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Remove deprecation notice for parsing and diff options in ApiQueryRevisionsBase
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Description

The deprecation appears to be a hasty attempt to close a number of tickets by ignoring the underlaying issue. It was not an advancement of the API in any way.

As a result of this deprecation, clients need to hammer Wikimedia servers with many, many requests in order to retrieve data that was previously obtained via cache and in bulk.

I propose that we remove the deprecation warning and fix the underlaying issues with caching so that, as intended, ApiQueryRevisionsBase returns the diffs from a given list of revisions.

See: T164106

Event Timeline

Restricted Application added a subscriber: Aklapper. · View Herald TranscriptFeb 19 2019, 8:42 AM
Anomie closed this task as Declined.Feb 19 2019, 3:23 PM
Anomie added a subscriber: Anomie.

T164106: Deprecate parsing and diff options in ApiQueryRevisionsBase explains the reasoning for this deprecation, including the fact that the deprecated features work inconsistently with limits and continuation and the fact that it has historically resulted in code duplication and mismatch of features.

As a result of this deprecation, clients need to hammer Wikimedia servers with many, many requests in order to retrieve data that was previously obtained via cache and in bulk.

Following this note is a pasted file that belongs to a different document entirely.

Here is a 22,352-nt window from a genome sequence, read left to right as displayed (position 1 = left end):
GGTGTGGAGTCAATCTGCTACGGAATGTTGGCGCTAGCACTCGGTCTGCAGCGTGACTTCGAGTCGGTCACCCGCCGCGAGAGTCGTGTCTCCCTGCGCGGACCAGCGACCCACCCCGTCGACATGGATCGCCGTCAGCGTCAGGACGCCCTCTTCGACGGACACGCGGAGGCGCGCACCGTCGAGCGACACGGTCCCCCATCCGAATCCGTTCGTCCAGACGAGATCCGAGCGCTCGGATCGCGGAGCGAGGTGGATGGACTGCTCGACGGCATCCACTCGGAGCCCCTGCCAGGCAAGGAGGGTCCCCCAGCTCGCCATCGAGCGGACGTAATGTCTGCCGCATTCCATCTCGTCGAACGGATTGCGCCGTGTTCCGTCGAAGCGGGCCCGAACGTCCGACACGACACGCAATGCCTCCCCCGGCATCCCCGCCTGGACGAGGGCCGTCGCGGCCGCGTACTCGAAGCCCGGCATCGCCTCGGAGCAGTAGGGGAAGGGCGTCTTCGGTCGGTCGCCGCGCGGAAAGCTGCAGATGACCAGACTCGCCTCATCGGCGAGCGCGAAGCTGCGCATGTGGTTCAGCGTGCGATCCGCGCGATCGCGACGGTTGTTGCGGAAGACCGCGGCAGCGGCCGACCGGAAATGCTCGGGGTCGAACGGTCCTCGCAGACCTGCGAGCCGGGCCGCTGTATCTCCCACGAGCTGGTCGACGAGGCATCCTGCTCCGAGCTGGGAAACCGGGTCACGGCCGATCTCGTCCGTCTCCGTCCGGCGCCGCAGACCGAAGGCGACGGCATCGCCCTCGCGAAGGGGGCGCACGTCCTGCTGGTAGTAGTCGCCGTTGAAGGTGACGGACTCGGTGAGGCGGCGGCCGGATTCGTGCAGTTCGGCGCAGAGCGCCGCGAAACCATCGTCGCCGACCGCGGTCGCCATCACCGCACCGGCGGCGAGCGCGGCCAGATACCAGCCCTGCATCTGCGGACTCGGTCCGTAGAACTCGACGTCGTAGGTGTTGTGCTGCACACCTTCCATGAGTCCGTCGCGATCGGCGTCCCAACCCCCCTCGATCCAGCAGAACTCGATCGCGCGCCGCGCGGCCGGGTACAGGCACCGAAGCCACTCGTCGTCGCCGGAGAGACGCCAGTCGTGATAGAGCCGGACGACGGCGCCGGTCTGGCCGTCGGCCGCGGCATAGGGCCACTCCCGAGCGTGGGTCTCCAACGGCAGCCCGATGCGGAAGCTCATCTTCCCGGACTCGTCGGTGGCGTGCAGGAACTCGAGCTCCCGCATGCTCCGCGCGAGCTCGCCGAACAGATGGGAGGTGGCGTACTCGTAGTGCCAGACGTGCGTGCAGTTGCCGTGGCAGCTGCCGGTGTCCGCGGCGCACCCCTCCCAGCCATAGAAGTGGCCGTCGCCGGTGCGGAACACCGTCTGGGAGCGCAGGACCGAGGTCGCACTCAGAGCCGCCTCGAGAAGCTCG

Except they don't, as rvparse forced rvlimit=1 and attempts to fetch more than one diff at a time would return "notcached" for all after the first thanks to $wgAPIMaxUncachedDiffs being 1.

Also action=compare uses cache in the same ways that rvdiffto did. And action=parse will use the parser cache where rvparse did not!

The deprecation appears to be a hasty attempt to close a number of tickets by ignoring the underlaying issue.

It wasn't hasty. There was analysis of usage and a post to the mediawiki-api mailing list, and after leaving time for feedback it was implemented.

The "a number of tickets" assertion is also incorrect by the usual definition of "a number of" meaning "several".

  • The only task that was closed thanks to the deprecation instead of doing work was T31223: Querying for rvdiffto=prev fails for many revids: "notcached". I can't see any way that could have been solved directly beyond having it force rvlimit=1 (or $wgAPIMaxUncachedDiffs) like rvparse did.
  • T157183 and T28534 were asking for cleanup of duplicated code, and were closed because the duplicated code was cleaned up (just via deprecation of the duplicate code rather than as proposed in those tasks).
  • The rest of the relevant tasks linked to T164106 weren't closed by the deprecation, although their descriptions were changed to refer to the replacement actions rather than prop=revisions. Several related to action=compare were implemented and closed, though, as part of updating that module to be a fully functional replacement for the diffing in prop=revisions.
Elephanthunter added a comment.EditedFeb 19 2019, 4:06 PM